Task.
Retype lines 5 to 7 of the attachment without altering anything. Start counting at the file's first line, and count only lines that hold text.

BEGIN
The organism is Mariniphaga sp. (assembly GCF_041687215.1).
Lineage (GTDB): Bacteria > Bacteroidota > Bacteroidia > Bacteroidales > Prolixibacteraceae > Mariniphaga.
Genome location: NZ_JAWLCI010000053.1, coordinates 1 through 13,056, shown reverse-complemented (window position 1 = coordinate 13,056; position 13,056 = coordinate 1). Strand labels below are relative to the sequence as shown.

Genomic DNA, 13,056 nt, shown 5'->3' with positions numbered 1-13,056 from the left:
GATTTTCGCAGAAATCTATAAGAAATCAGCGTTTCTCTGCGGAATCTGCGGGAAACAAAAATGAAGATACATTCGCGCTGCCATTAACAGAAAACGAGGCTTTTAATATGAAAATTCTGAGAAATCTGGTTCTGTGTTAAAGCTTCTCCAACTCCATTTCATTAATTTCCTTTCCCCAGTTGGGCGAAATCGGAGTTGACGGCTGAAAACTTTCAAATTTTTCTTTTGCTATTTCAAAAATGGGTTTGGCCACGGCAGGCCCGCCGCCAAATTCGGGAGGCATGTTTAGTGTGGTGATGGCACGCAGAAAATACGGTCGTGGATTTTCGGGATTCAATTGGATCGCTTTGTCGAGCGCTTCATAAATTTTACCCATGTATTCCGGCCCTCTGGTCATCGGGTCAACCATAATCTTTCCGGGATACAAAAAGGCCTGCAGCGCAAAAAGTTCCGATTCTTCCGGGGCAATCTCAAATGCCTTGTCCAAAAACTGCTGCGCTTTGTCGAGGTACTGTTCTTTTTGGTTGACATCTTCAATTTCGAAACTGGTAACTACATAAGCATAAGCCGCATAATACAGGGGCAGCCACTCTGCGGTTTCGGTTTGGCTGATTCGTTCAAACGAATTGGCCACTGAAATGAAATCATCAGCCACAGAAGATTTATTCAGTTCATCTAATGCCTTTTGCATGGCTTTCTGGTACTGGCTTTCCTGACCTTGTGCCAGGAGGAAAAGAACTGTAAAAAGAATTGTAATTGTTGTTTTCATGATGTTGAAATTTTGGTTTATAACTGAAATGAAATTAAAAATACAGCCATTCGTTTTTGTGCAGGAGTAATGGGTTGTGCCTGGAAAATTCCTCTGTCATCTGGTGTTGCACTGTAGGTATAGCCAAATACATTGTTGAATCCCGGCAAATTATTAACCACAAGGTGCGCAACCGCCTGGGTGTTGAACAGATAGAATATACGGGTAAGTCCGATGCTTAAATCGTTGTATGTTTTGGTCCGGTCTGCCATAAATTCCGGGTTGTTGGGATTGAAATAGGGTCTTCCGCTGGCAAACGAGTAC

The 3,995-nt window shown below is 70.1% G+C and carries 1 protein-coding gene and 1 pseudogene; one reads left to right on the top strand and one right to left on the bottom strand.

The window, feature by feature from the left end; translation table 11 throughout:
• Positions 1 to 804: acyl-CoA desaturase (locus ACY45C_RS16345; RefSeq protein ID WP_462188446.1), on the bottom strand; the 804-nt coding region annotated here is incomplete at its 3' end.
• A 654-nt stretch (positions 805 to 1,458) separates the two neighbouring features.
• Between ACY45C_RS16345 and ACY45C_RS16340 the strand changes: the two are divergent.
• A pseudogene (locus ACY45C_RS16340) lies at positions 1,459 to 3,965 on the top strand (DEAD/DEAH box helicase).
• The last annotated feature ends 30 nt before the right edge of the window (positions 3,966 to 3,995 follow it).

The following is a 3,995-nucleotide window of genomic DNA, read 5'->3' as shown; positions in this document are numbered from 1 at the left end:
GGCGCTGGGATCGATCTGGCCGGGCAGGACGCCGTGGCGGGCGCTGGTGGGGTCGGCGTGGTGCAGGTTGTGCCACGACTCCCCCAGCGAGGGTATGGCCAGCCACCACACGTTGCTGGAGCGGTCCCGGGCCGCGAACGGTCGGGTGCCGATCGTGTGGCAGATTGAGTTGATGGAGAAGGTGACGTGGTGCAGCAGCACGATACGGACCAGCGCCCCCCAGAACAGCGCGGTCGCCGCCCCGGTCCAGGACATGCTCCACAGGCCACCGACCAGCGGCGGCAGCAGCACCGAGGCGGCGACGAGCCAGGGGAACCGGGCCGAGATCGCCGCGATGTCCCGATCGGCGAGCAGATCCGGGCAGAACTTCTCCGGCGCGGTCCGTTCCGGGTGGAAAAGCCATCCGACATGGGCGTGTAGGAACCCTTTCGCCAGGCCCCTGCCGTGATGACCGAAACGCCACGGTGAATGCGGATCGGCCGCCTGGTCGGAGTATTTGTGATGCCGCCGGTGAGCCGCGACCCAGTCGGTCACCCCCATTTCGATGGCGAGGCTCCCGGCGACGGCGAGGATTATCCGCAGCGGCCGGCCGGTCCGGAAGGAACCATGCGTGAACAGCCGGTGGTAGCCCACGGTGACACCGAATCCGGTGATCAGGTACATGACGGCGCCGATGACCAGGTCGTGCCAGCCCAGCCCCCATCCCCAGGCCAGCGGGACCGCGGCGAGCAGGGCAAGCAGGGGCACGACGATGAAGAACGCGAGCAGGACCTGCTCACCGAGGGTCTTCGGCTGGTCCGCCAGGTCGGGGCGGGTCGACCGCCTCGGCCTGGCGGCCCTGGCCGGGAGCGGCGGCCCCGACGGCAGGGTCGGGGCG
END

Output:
GATTTTCGCAGAAATCTATAAGAAATCAGCGTTTCTCTGCGGAATCTGCGGGAAACAAAAATGAAGATACATTCGCGCTGCCATTAACAGAAAACGAGGCTTTTAATATGAAAATTCTGAGAAATCTGGTTCTGTGTTAAAGCTTCTCCAACTCCATTTCATTAATTTCCTTTCCCCAGTTGGGCGAAATCGGAGTTGACGGCTGAAAACTTTCAAATTTTTCTTTTGCTATTTCAAAAATGGGTTTGGCCACGGCAGGCCCGCCGCCAAATTCGGGAGGCATGTTTAGTGTGGTGATGGCACGCAGAAAATACGGTCGTGGATTTTCGGGATTCAATTGGATCGCTTTGTCGAGCGCTTCATAAATTTTACCCATGTATTCCGGCCCTCTGGTCATCGGGTCAACCATAATCTTTCCGGGATACAAAAAGGCCTGCAGCGCAAAAAGTTCCGATTCTTCCGGGGCAATCTCAAATGCCTTGTCCAAAAACTGCTGCGCTTTGTCGAGGTACTGTTCTTTTTGGTTGACATCTTCAATTTCGAAACTGGTAACTACATAAGCATAAGCCGCATAATACAGGGGCAGCCACTCTGCGGTTTCGGTTTGGCTGATTCGTTCAAACGAATTGGCCACTGAAATGAAATCATCAGCCACAGAAGATTTATTCAGTTCATCTAATGCCTTTTGCATGGCTTTCTGGTACTGGCTTTCCTGACCTTGTGCCAGGAGGAAAAGAACTGTAAAAAGAATTGTAATTGTTGTTTTCATGATGTTGAAATTTTGGTTTATAACTGAAATGAAATTAAAAATACAGCCATTCGTTTTTGTGCAGGAGTAATGGGTTGTGCCTGGAAAATTCCTCTGTCATCTGGTGTTGCACTGTAGGTATAGCCAAATACATTGTTGAATCCCGGCAAATTATTAACCACAAGGTGCGCAACCGCCTGGGTGTTGAACAGATAGAATATACGGGTAAGTCCGATGCTTAAATCGTTGTATGTTTTGGTCCGGTCTGCCATAAATTCCGGGTTGTTGGGATTGAAATAGGGTCTTCCGCTGGCAAACGAGTAC

The 3,995-nt window shown below is 70.1% G+C and carries 1 protein-coding gene and 1 pseudogene; one reads left to right on the top strand and one right to left on the bottom strand.

The window, feature by feature from the left end; translation table 11 throughout: